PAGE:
The Death of Mrs. Charles L. Tiffany
Harriet Olivia Avery Young Tiffany, the wife of Charles L. Tiffany, the famous jewelry merchant, died Tuesday, Nov. 16, at her home, 255 Madison Ave., New York. Mrs. Tiffany was 80 years old. She was born in Killingly, Conn., which was also the birthplace of Mr. Tiffany, and was the daughter of Judge Ebenezer Young and sister of J. B. Young, Mr. Tiffany’s first partner. Mr. and Mrs. Tiffany were married Nov. 30, 1841, and their life has been a long Summer of prosperity. The fortune of the head of the family is reckoned in the millions, and their domestic life has been placid and happy. Their children living are four—Louis Comfort Tiffany, the elder son, whose fame as a water color artist is considerable, and who is at the head of the Tiffany Glass and Decorating Co.; a second son, Burnett Young Tiffany, who holds an important position in the Tiffany store, and two daughters, Annie Olivia, the wife of Alfred Mitchell, and Louise Harriet Tiffany. Charles Lewis, Jr., the first born, died at the age of four, and Henry Charles, the third son, died when a year old.
Mr. and Mrs. Tiffany have always lived in a style which may be considered extremely modest, in view of the great and constantly growing wealth which has been at their command. Some years ago Mr. Tiffany built a large and quaint mansion at 72d St. and Madison Ave., intending to make it his home; but when it was completed both he and Mrs. Tiffany decided that they could be more content in the old house in which they had lived for many years in Madison Ave., near 39th St. The new mansion was occupied by Louis C. Tiffany and his sister, Mrs. Mitchell. Mrs. Tiffany was four years younger than her husband, whose friends celebrated the 85th anniversary of his birth in February last. Their golden wedding was celebrated in 1891. Mrs. Tiffany retained the sprightliness and vivacity of youth until long past middle life, and even in her later years her activity was remarkable. She had a charming, motherly face, and a disposition of great sweetness. Neither she nor Mr. Tiffany indulged greatly in the more modern society functions, but both nave been extremely fond of old fashioned, simple sociability.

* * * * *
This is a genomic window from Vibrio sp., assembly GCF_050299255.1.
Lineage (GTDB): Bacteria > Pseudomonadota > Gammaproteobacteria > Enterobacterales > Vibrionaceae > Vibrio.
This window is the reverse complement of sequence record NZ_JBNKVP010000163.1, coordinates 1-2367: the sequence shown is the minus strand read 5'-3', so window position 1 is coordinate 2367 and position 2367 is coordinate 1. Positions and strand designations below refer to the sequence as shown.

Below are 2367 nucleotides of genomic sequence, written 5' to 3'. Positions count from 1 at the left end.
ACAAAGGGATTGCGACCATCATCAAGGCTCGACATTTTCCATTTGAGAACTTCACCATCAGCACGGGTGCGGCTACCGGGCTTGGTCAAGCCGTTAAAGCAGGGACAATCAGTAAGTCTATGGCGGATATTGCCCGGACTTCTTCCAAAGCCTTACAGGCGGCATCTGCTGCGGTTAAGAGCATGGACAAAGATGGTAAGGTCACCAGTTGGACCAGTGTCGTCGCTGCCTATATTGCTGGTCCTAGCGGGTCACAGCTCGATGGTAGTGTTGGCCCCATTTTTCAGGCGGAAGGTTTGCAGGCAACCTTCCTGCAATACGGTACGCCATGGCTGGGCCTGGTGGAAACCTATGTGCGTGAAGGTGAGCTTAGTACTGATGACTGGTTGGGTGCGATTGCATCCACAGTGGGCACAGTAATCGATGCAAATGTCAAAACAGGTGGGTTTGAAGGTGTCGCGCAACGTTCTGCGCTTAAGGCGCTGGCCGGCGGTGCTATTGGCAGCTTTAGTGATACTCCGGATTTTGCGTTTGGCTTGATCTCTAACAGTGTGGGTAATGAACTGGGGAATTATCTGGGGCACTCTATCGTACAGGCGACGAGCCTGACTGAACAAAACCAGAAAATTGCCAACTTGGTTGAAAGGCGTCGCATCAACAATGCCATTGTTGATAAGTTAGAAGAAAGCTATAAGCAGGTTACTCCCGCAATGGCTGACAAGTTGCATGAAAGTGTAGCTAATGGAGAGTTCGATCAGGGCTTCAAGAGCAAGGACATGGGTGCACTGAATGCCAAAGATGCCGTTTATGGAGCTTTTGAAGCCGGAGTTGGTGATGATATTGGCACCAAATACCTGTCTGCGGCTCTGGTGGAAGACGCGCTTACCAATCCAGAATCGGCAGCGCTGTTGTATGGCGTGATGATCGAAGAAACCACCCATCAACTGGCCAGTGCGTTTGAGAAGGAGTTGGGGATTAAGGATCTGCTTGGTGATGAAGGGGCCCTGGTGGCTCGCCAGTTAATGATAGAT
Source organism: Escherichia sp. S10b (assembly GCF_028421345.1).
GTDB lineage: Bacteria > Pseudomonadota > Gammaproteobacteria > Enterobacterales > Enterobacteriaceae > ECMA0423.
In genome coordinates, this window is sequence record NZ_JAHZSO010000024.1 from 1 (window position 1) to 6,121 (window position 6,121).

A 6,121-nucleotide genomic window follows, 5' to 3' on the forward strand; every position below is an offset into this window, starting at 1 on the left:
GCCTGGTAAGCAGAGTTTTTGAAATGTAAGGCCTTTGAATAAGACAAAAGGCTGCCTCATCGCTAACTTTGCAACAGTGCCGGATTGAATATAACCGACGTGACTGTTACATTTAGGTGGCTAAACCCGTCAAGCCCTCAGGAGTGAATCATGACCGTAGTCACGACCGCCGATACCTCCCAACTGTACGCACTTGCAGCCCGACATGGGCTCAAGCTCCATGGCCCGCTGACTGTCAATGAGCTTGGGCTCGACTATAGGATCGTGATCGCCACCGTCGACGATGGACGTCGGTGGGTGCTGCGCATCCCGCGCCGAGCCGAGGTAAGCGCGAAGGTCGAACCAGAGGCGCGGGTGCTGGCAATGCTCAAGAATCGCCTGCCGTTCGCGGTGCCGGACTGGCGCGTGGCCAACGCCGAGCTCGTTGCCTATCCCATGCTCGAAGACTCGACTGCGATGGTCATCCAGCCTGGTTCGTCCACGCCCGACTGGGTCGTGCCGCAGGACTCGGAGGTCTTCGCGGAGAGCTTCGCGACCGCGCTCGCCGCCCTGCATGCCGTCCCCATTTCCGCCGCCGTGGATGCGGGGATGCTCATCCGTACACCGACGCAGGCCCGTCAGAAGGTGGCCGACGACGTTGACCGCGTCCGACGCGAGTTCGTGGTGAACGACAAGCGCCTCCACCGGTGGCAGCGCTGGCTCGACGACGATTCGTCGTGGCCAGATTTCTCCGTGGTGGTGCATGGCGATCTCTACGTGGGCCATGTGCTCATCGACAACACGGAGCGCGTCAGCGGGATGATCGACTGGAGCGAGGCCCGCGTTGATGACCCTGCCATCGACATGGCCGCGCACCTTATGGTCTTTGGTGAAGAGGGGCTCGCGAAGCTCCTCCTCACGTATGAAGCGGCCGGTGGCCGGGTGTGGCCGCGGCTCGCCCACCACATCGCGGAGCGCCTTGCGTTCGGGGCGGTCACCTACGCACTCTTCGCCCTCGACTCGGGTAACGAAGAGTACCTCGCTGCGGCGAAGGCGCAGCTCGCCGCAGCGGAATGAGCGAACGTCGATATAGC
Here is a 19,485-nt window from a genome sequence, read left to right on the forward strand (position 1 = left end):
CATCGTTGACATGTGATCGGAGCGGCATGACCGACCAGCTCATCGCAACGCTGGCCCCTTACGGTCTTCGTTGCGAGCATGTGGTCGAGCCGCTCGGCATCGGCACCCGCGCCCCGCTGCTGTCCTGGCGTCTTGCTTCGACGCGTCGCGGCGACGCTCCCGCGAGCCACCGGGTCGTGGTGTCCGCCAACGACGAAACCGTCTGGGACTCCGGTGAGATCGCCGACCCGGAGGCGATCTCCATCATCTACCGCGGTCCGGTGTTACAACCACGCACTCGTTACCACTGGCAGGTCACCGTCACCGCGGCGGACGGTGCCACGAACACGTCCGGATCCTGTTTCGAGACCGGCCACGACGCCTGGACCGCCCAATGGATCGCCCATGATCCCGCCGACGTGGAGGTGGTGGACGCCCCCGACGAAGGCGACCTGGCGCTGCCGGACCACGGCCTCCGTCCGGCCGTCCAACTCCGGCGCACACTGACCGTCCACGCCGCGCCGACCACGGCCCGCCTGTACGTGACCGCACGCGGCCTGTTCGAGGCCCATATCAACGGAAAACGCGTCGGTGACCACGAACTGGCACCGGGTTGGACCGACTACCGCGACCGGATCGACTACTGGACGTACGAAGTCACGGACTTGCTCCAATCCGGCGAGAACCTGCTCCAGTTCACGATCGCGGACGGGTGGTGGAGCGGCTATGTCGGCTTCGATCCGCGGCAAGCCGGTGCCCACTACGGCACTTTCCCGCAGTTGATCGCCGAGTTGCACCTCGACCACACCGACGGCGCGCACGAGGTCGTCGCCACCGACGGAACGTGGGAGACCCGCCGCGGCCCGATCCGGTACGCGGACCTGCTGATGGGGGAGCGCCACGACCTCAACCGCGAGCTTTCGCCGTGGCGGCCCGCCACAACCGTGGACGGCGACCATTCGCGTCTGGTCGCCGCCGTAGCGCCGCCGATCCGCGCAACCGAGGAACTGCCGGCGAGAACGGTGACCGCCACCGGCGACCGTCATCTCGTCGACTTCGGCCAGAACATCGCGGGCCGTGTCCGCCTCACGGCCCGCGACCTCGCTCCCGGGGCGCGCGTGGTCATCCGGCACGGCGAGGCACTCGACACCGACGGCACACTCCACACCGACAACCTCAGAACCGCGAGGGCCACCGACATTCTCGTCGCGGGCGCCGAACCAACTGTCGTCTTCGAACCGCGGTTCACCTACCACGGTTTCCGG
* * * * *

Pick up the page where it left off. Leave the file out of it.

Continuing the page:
The funeral took place from her late residence on Friday. The services were conducted by the Rev. Mr. Rudd, the assistant pastor of the Madison Square Presbyterian Church. They were extremely simple, consisting of two prayers, reading of the Scriptures and but one hymn, “Nearer, My God, to Thee,” which was sung by the Madison Square Church quartet. The casket was covered with a mantle of white carnations, with a bank of roses at the foot. The interment followed at Greenwood.
Source: The Jewelers' Circular - 24th November 1897